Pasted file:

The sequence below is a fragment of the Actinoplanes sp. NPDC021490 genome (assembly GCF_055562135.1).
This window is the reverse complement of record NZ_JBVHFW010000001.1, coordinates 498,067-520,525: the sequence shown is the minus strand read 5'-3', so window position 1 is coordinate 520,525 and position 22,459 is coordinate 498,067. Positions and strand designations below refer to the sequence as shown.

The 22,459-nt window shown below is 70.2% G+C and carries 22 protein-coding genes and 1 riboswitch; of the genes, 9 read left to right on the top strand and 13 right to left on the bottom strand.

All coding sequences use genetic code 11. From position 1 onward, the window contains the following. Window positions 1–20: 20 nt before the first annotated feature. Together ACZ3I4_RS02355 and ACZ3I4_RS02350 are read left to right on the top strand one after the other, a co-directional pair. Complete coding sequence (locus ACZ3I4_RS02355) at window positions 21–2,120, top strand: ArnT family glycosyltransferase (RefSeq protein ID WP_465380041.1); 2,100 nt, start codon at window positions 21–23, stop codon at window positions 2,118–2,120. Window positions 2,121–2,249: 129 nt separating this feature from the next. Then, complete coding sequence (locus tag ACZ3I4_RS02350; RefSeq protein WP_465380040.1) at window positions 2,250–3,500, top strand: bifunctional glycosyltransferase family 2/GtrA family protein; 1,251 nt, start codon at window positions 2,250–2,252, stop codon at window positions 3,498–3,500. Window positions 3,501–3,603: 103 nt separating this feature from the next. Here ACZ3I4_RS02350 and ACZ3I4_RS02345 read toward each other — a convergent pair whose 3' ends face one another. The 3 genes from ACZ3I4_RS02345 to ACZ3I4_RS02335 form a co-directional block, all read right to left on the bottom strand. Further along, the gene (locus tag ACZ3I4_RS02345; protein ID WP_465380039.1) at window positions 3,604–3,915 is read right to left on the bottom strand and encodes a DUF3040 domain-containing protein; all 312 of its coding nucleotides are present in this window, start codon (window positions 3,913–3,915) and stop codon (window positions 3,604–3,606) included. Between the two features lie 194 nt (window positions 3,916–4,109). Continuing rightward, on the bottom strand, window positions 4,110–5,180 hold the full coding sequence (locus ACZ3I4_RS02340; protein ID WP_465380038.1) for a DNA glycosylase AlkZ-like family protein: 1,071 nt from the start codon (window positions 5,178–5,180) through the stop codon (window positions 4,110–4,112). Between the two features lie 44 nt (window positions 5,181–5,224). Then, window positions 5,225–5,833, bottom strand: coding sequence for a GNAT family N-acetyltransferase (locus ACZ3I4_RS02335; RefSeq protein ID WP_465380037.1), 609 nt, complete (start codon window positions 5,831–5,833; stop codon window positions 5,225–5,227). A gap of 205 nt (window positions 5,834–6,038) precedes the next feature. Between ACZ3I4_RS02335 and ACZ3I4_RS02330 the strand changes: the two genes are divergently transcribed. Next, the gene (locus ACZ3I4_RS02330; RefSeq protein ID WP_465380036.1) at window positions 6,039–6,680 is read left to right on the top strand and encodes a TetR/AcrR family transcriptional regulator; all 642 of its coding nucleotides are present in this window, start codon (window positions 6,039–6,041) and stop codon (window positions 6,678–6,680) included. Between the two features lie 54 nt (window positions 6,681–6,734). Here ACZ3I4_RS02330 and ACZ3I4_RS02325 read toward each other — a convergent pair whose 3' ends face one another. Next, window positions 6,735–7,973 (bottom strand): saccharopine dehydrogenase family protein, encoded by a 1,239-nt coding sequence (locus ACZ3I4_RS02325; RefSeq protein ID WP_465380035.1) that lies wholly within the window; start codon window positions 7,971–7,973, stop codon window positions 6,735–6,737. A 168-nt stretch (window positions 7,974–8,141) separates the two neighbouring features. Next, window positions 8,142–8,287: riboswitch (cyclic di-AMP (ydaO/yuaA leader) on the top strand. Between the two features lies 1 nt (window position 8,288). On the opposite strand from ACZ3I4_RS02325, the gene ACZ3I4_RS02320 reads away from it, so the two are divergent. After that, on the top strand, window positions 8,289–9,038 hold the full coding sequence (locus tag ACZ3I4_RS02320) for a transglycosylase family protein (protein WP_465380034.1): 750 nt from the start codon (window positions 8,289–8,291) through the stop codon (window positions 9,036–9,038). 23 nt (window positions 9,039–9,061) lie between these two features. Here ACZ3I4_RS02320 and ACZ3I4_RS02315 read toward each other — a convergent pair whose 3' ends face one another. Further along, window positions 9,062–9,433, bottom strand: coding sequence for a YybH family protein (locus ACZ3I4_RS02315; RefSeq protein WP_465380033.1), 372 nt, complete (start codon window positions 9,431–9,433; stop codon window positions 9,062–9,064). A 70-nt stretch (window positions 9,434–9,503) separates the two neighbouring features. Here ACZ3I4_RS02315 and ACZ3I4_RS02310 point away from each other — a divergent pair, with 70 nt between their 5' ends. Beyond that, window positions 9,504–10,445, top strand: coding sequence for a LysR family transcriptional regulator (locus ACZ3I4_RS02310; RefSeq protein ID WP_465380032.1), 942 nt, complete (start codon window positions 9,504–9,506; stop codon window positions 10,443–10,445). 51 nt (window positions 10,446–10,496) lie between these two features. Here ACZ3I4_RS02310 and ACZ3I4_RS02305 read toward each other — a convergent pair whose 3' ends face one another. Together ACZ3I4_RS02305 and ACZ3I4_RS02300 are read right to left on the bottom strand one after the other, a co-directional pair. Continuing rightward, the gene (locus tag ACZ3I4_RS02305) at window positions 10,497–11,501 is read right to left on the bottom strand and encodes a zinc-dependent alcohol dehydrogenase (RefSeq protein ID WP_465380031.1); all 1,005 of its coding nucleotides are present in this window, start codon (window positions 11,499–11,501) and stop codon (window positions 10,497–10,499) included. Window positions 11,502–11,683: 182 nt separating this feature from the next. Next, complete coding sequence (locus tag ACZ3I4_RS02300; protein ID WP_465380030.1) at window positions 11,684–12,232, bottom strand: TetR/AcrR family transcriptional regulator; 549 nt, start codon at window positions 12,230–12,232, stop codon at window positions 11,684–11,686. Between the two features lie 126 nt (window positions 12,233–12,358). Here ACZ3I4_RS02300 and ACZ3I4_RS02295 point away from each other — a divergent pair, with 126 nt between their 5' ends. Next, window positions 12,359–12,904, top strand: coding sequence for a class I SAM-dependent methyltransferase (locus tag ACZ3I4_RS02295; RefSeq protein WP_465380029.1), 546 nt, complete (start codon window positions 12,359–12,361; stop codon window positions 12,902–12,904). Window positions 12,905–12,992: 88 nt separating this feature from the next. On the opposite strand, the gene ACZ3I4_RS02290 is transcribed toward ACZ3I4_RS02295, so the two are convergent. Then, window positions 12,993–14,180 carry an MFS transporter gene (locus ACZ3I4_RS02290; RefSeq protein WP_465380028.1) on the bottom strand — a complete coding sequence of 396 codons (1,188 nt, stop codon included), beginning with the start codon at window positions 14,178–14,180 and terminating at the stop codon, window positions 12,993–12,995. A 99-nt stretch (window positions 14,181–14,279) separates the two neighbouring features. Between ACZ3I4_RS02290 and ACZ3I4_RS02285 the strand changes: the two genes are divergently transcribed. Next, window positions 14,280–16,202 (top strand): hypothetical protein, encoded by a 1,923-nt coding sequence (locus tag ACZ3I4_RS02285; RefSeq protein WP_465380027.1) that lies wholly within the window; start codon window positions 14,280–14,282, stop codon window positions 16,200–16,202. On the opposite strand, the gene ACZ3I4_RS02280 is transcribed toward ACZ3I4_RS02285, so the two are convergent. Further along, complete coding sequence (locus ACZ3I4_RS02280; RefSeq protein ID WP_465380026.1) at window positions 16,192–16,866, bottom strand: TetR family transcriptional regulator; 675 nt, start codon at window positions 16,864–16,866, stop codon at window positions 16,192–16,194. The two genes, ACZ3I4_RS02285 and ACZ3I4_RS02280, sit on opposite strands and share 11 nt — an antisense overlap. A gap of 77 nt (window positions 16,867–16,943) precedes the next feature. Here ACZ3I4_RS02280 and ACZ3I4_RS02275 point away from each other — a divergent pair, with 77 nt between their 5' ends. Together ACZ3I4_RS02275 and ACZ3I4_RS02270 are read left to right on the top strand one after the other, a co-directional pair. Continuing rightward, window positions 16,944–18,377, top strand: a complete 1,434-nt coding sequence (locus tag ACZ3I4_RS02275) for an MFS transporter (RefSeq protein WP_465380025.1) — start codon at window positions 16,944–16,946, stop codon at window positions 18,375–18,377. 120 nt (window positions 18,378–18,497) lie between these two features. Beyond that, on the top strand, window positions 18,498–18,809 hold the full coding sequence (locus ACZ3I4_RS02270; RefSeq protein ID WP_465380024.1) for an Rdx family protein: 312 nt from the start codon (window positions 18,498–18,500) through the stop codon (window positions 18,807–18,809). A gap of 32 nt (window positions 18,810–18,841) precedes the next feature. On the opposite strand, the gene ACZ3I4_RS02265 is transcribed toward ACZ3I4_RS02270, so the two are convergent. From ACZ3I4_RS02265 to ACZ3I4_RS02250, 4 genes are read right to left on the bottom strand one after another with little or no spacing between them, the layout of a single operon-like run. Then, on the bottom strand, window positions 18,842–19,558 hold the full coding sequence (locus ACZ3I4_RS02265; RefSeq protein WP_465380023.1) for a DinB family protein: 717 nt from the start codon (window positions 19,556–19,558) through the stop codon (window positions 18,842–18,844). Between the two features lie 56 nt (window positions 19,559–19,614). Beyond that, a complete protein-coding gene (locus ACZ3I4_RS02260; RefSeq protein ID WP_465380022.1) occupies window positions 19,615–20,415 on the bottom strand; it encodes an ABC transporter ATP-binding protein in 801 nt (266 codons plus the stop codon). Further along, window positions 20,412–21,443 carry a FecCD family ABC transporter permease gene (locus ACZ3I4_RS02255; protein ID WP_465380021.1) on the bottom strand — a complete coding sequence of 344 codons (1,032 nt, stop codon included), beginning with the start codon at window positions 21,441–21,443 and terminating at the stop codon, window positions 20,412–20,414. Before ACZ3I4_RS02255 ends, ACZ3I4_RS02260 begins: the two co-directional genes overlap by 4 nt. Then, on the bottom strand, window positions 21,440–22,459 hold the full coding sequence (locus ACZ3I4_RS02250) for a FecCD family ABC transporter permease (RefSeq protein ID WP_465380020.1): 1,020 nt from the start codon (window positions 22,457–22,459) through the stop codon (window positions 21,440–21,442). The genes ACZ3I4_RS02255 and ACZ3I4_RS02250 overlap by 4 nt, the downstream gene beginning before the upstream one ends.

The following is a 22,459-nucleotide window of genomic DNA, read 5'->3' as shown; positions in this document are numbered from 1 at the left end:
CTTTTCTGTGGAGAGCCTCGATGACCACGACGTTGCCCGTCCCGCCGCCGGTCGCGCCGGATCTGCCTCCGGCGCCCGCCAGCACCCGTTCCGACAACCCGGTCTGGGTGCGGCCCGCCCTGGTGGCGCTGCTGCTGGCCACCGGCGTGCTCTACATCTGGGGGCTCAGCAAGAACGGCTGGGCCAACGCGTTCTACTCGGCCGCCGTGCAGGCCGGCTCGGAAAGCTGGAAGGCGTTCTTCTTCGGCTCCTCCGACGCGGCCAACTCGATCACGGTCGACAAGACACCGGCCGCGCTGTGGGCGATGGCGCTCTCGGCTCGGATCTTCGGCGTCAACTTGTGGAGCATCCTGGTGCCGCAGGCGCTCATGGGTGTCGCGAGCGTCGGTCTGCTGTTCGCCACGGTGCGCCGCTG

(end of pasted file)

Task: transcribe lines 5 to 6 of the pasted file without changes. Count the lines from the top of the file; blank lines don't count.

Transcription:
The following is a 22,459-nucleotide window of genomic DNA, read 5'->3' as shown; positions in this document are numbered from 1 at the left end:
CTTTTCTGTGGAGAGCCTCGATGACCACGACGTTGCCCGTCCCGCCGCCGGTCGCGCCGGATCTGCCTCCGGCGCCCGCCAGCACCCGTTCCGACAACCCGGTCTGGGTGCGGCCCGCCCTGGTGGCGCTGCTGCTGGCCACCGGCGTGCTCTACATCTGGGGGCTCAGCAAGAACGGCTGGGCCAACGCGTTCTACTCGGCCGCCGTGCAGGCCGGCTCGGAAAGCTGGAAGGCGTTCTTCTTCGGCTCCTCCGACGCGGCCAACTCGATCACGGTCGACAAGACACCGGCCGCGCTGTGGGCGATGGCGCTCTCGGCTCGGATCTTCGGCGTCAACTTGTGGAGCATCCTGGTGCCGCAGGCGCTCATGGGTGTCGCGAGCGTCGGTCTGCTGTTCGCCACGGTGCGCCGCTG